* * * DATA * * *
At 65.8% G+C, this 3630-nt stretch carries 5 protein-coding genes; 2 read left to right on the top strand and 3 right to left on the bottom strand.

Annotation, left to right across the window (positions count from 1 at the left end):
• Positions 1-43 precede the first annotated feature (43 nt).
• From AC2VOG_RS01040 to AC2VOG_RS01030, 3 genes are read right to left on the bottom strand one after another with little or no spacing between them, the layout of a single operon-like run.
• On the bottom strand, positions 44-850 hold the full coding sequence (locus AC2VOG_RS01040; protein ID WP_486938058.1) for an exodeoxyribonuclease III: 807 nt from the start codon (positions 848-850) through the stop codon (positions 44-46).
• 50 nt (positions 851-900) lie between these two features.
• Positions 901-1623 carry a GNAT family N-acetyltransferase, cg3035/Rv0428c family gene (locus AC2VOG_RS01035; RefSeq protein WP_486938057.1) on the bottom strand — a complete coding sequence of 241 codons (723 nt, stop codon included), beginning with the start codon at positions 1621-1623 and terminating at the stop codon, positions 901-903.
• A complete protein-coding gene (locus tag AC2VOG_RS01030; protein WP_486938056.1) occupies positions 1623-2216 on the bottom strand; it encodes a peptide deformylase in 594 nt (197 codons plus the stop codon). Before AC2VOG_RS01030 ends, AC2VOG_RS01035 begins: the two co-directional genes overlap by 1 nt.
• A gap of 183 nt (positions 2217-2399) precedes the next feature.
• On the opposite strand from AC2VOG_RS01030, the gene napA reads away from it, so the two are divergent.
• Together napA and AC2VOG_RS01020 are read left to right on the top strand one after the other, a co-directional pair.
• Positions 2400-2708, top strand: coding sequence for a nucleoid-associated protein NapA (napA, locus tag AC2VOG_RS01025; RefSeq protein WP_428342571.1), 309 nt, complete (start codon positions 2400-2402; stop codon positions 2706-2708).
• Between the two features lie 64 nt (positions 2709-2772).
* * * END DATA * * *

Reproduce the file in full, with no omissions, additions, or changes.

At 65.8% G+C, this 3630-nt stretch carries 5 protein-coding genes; 2 read left to right on the top strand and 3 right to left on the bottom strand.

Annotation, left to right across the window (positions count from 1 at the left end):
• Positions 1-43 precede the first annotated feature (43 nt).
• From AC2VOG_RS01040 to AC2VOG_RS01030, 3 genes are read right to left on the bottom strand one after another with little or no spacing between them, the layout of a single operon-like run.
• On the bottom strand, positions 44-850 hold the full coding sequence (locus AC2VOG_RS01040; protein ID WP_486938058.1) for an exodeoxyribonuclease III: 807 nt from the start codon (positions 848-850) through the stop codon (positions 44-46).
• 50 nt (positions 851-900) lie between these two features.
• Positions 901-1623 carry a GNAT family N-acetyltransferase, cg3035/Rv0428c family gene (locus AC2VOG_RS01035; RefSeq protein WP_486938057.1) on the bottom strand — a complete coding sequence of 241 codons (723 nt, stop codon included), beginning with the start codon at positions 1621-1623 and terminating at the stop codon, positions 901-903.
• A complete protein-coding gene (locus tag AC2VOG_RS01030; protein WP_486938056.1) occupies positions 1623-2216 on the bottom strand; it encodes a peptide deformylase in 594 nt (197 codons plus the stop codon). Before AC2VOG_RS01030 ends, AC2VOG_RS01035 begins: the two co-directional genes overlap by 1 nt.
• A gap of 183 nt (positions 2217-2399) precedes the next feature.
• On the opposite strand from AC2VOG_RS01030, the gene napA reads away from it, so the two are divergent.
• Together napA and AC2VOG_RS01020 are read left to right on the top strand one after the other, a co-directional pair.
• Positions 2400-2708, top strand: coding sequence for a nucleoid-associated protein NapA (napA, locus tag AC2VOG_RS01025; RefSeq protein WP_428342571.1), 309 nt, complete (start codon positions 2400-2402; stop codon positions 2706-2708).
• Between the two features lie 64 nt (positions 2709-2772).